An isoflavonoid derived from soy products. It inhibits PROTEIN-TYROSINE KINASE and topoisomerase-II (DNA TOPOISOMERASES, TYPE II); activity and is used as an antineoplastic and antitumor agent. Experimentally, it has been shown to induce G2 PHASE arrest in human and murine cell lines and inhibits PROTEIN-TYROSINE KINASE.
3-Phenylchromones. Isomeric form of FLAVONOIDS in which the benzene group is attached to the 3 position of the benzopyran ring instead of the 2 position.
PLANT EXTRACTS and compounds, primarily ISOFLAVONES, that mimic or modulate endogenous estrogens, usually by binding to ESTROGEN RECEPTORS.
Non-steroidal compounds with estrogenic activity.
Agents that reduce the frequency or rate of spontaneous or induced tumors independently of the mechanism involved.
An annual legume. The SEEDS of this plant are edible and used to produce a variety of SOY FOODS.
A non-steroidal ESTROGEN generated when soybean products are metabolized by certain bacteria in the intestines.
Protein kinases that catalyze the PHOSPHORYLATION of TYROSINE residues in proteins with ATP or other nucleotides as phosphate donors.
Material prepared from plants.
Compounds or agents that combine with an enzyme in such a manner as to prevent the normal substrate-enzyme combination and the catalytic reaction.
Proteins which are present in or isolated from SOYBEANS.
Foods made from SOYBEANS. Health benefits are ascribed to the high levels of DIETARY PROTEINS and ISOFLAVONES.
The relationship between the dose of an administered drug and the response of the organism to the drug.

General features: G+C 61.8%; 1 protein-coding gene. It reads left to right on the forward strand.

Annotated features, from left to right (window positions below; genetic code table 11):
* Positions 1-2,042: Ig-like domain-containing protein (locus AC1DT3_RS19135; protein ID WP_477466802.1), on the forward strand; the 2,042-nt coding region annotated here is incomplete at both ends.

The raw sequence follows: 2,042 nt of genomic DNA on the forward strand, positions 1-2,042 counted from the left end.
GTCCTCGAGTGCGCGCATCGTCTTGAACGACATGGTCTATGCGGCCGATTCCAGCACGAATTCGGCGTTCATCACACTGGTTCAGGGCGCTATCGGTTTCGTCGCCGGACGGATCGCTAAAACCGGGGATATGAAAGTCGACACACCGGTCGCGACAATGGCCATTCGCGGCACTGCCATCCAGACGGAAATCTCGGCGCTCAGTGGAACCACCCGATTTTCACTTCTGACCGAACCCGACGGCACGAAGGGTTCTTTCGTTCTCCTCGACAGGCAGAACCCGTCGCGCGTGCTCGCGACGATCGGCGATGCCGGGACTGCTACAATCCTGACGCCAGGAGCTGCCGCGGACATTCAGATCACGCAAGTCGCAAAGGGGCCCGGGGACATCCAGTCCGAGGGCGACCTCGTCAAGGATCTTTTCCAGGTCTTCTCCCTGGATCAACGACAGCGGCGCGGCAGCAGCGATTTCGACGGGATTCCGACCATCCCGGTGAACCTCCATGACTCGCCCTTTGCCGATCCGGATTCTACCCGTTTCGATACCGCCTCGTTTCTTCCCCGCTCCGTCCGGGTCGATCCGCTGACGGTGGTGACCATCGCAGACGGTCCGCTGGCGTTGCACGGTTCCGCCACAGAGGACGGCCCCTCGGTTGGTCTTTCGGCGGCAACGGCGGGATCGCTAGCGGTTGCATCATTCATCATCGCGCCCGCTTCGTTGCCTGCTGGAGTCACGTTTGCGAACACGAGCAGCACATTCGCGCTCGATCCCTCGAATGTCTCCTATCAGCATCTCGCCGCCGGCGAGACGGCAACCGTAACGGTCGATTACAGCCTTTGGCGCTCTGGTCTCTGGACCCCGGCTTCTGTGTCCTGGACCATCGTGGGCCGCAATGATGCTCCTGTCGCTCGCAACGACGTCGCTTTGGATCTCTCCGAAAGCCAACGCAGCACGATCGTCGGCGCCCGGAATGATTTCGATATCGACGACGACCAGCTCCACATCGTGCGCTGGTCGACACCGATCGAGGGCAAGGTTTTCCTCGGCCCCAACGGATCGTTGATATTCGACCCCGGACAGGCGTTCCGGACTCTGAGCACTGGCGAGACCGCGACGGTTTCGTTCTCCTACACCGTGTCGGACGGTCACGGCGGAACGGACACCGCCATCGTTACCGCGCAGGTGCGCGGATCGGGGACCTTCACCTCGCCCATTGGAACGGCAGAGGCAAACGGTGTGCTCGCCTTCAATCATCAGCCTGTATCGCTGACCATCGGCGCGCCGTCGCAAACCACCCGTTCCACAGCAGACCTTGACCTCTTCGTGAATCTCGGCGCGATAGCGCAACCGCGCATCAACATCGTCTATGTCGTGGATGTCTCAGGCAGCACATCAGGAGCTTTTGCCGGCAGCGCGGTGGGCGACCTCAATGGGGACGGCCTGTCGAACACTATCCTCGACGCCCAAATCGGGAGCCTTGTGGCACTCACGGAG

The surgical removal of one or both ovaries.
A family of synthetic protein tyrosine kinase inhibitors. They selectively inhibit receptor autophosphorylation and are used to study receptor function.
Oxyvanadium ions in various states of oxidation. They act primarily as ion transport inhibitors due to their inhibition of Na(+)-, K(+)-, and Ca(+)-ATPase transport systems. They also have insulin-like action, positive inotropic action on cardiac ventricular muscle, and other metabolic effects.
LACTAMS forming compounds with a ring size of approximately 1-3 dozen atoms.
Hydrocarbon rings which contain two ketone moieties in any position. They can be substituted in any position except at the ketone groups.
One of the ESTROGEN RECEPTORS that has greater affinity for ISOFLAVONES than ESTROGEN RECEPTOR ALPHA does. There is great sequence homology with ER alpha in the DNA-binding domain but not in the ligand binding and hinge domains.
A strain of albino rat used widely for experimental purposes because of its calmness and ease of handling. It was developed by the Sprague-Dawley Animal Company.
The introduction of a phosphoryl group into a compound through the formation of an ester bond between the compound and a phosphorus moiety.
Benzene rings which contain two ketone moieties in any position. They can be substituted in any position except at the ketone groups.
A group of phenyl benzopyrans named for having structures like FLAVONES.
Benzene derivatives that include one or more hydroxyl groups attached to the ring structure.
The hollow, muscular organ that maintains the circulation of the blood.
The study of natural phenomena by observation, measurement, and experimentation.
Regular course of eating and drinking adopted by a person or animal.
A group of disorders characterized by physiological and psychological disturbances in appetite or food intake.
Diminished effectiveness of INSULIN in lowering blood sugar levels: requiring the use of 200 units or more of insulin per day to prevent HYPERGLYCEMIA or KETOSIS.
A 51-amino acid pancreatic hormone that plays a major role in the regulation of glucose metabolism, directly by suppressing endogenous glucose production (GLYCOGENOLYSIS; GLUCONEOGENESIS) and indirectly by suppressing GLUCAGON secretion and LIPOLYSIS. Native insulin is a globular protein comprised of a zinc-coordinated hexamer. Each insulin monomer containing two chains, A (21 residues) and B (30 residues), linked by two disulfide bonds. Insulin is used as a drug to control insulin-dependent diabetes mellitus (DIABETES MELLITUS, TYPE 1).